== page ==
Saw Gerrera and Lyra Erso
The film only gives us the smallest glimpse of this relationship, when Lyra calls Saw to alert him that Orson Krennic has found her family’s hideaway at the beginning of the movie. From the companion materials, we also know that Lyra was a firm believer in the Force and, later in life, a supporter of the Rebels. Thanks to Catalyst, the novel prequel to Rogue One, we know that the Ersos only met Saw when he helped them escape Coruscant and hide on Lah’mu, a planet he personally selected for them—based on his expertise at avoiding the Empire.
What really intrigues me is that Catalyst also tells us that Saw gives Lyra the means to contact him if her family ever needs help, and he promises to visit them. Since Saw is the first and only person she calls when their hiding place is discovered, I think it stands to reason that the two had been in communication over the years. What’s more, when Saw came for Jyn, he knew exactly where to find (and had the means to unlock) her hiding spot, which makes it pretty clear that Lyra kept him in the know about their “if shit hits the fan” plans. This may be a reach, but I also have to wonder if Saw was aware of Lyra’s plan to attempt to kill Krennic if he came knocking, whereas her actions clearly took her husband by surprise.
Lyra, who should have had more than a few minutes of screen time (ahem), was wise enough to be suspicious of Krennic and the Empire for years before everything came to a head. In addition to her geological study, Lyra was fascinated by the history and philosophies of the Jedi and believed in the power of the Force. It stands to reason that she and Saw had a lot to talk about, given his connection to the Rebels and their shared opposition to the Empire she’d come to loathe. I’d love to know more about these two and how much they learned from each other.
Cassian Andor and K-2SO
Human + droid companionship is quintessential to Star Wars storytelling, and Rogue One delivers tenfold with these two. K-2’s sarcastic banter, fantastic on its own, takes on a new level of intrigue when we learn that it’s a side-effect of his reprogramming. More intriguing still is that Cassian reprogrammed K-2 himself, wiping out the original security protocols and allowing the droid to think for itself with a side of brutal honesty.
An interesting note in the visual guide is that KX-series droids “included built-in exceptions to the usual hard-coded restriction against harming organics,” which sheds new light on the hilarious—and apparently improvised—slap moment and K-2’s apology to Cassian afterward. Even though K-2’s personality is relatively unique for the Star Wars cinematic universe, there’s never any doubt where his loyalties lie. (Shout out to this excellent fanart that imagines a medal ceremony for the Rogue One crew, plus K-2 sporting a new Rebel logo in place of his old Imperial insignia.)
On a bummer note, K-2’s death scene was the point in the film where it started to sink in that I was not getting a happy ending. The funny droid didn’t make it? Everyone is doomed. On an even bigger bummer note, check out the droid’s final thoughts in the novelization:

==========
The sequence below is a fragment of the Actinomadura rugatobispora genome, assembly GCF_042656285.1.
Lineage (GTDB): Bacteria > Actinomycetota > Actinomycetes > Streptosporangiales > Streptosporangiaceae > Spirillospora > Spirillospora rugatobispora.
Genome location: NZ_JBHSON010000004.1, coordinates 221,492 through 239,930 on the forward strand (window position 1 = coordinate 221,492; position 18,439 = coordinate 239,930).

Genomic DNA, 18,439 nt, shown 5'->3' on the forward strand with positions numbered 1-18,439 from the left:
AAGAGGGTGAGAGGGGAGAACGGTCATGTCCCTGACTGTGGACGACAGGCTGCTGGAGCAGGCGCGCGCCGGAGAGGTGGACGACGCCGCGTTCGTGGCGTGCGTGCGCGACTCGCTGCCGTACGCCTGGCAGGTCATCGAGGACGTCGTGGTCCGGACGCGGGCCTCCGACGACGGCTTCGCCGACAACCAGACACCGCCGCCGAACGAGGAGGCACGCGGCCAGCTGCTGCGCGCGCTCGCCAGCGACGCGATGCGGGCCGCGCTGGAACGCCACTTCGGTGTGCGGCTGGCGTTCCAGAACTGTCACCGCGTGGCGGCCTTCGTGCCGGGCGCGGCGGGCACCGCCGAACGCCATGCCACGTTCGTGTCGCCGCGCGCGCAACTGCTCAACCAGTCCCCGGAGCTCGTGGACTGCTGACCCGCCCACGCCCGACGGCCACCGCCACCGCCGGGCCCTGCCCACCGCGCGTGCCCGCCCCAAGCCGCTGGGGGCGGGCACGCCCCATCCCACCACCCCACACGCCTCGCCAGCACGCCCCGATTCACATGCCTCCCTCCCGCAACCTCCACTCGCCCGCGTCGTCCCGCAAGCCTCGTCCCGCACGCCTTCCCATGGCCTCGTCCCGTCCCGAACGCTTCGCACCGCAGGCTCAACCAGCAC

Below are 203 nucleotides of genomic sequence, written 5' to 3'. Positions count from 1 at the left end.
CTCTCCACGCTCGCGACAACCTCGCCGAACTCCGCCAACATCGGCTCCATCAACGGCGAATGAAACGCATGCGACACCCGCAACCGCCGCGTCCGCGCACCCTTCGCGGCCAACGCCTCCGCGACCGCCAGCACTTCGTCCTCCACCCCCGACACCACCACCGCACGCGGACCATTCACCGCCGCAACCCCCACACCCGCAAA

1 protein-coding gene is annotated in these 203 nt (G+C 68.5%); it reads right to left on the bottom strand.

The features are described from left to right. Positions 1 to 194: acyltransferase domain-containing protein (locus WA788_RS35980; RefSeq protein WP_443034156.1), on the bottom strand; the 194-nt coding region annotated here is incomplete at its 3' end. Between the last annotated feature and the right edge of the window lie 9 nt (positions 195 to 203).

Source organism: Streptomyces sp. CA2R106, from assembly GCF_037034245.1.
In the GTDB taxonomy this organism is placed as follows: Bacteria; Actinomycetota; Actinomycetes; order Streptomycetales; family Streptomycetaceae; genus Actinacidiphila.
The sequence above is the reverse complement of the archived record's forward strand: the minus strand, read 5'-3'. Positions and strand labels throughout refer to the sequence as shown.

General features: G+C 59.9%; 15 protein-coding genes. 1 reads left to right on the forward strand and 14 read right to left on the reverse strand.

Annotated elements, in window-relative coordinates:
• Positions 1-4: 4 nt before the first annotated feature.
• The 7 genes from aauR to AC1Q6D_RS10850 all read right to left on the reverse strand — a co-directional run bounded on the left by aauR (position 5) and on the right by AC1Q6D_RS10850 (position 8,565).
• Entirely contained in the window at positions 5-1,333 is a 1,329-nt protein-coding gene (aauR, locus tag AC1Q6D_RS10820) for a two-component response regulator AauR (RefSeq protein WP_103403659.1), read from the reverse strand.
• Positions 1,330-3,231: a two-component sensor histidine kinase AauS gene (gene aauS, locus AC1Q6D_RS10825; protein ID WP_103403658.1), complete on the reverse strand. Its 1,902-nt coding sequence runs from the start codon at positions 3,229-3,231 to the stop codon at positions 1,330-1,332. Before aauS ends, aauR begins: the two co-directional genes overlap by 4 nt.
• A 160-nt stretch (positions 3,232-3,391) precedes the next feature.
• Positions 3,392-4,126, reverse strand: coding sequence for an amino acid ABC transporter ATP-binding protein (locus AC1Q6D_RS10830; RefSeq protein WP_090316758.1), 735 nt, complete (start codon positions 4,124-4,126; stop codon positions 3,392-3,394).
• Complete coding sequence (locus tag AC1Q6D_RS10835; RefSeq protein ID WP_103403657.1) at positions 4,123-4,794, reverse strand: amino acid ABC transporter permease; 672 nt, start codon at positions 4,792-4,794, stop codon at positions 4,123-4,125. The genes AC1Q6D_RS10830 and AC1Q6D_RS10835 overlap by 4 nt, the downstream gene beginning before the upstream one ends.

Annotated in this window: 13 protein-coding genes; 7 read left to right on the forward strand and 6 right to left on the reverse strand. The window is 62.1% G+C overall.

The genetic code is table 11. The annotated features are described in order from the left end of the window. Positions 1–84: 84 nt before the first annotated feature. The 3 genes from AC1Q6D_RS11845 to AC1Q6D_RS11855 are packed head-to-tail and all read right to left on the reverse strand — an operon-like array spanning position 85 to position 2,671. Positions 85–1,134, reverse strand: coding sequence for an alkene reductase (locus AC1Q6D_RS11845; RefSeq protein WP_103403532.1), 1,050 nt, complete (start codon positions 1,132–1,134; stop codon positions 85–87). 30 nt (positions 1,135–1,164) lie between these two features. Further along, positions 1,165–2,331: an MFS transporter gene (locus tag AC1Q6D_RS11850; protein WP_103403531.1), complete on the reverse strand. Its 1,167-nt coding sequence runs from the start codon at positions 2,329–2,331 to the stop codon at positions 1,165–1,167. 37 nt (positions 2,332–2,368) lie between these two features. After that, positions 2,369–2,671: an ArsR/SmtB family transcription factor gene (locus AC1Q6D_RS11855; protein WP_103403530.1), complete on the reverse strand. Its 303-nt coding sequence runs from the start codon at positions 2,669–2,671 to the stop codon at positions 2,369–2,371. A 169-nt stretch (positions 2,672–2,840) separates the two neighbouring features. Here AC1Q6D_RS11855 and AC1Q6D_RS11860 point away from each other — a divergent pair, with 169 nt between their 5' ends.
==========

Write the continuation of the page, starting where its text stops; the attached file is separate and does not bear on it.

With one second left until total shutdown, K-2SO chose to mentally simulate an impossible scenario in which Cassian Andor escaped alive. The simulation pleased him.
Pardon me, I’ve been chopping onions.
Orson Krennic and Wilhuff Tarkin
Ah yes, the Death Star Trash Brigade. These two are obviously closer to rivals/frenemies than actual friends, but I would be remiss to exclude them. It’s almost delicious how much Krennic obviously envies and despises Tarkin, especially when he’s such a sleemo himself. Catalyst makes it abundantly clear that Krennic is a Grade-A narcissist who manipulates those around him at every turn for his own benefit. If there were a thought bubble over his head, there would be a picture of himself inside at all times, probably lounging in a gold-plated Death Star suite and wearing a black market Wookie coat. All he wants is to be the Star of Death, man, and the people around him are either speed bumps or assets along the way.
Tarkin doesn’t give an ounce of a shit about what Krennic wants, of course. Like any legit Evil Villain, he’s poised to step in and take full credit just as soon as he knows Krennic didn’t royally fuck anything up. But, okay, let’s talk about that CGI, or more like… CGSigh. In his Rogue One critique for Forbes, Erik Kain points out that a hologram Tarkin would have been so much more believable (and simpler?), and I can’t help but wonder why they didn’t go that direction as well. How great would it have been if Tarkin didn’t even have time to torment Krennic in person?
Still, there’s a lot of poetic justice in their fates: Krennic dies, forgotten, at the hand of his dream weapon, and then Tarkin dies with the Death Star in A New Hope. Boom.
Now, you’re probably wondering: What about Jyn? Listen, I love Jyn Erso, and I love the fact that she overcomes her apathy toward the state of the galaxy and finds the courage to sacrifice herself for the sake of aiding the Rebels and carrying on both her father’s and Saw’s legacy! (Cue deep breath.) However, the Jyn we meet in the film is a loner, so it feels right that she’s never really defined by a relationship with any one character in the film. Instead, she serves as a focal point for the viewer, making connections with multiple characters and bringing them together when it matters most.
I think a lot of Star Wars fans agree that re-watching A New Hope after Rogue One makes the first Star Wars film—and the destruction of the first Death Star—exponentially more powerful than it’s ever been. It is, of course, the courage and sacrifice of the whole Rogue One crew that allows the events of A New Hope to take place. Luke delivering the fatal blow to the Death Star is the legacy of every Rebel on in the battle on Scarif, the Rogue One crew, and Galen Erso. (Oh, look, more incredible fanart.) It’s fitting, then, that the powerful relationships within the movie act as the beating heart of bittersweet success story.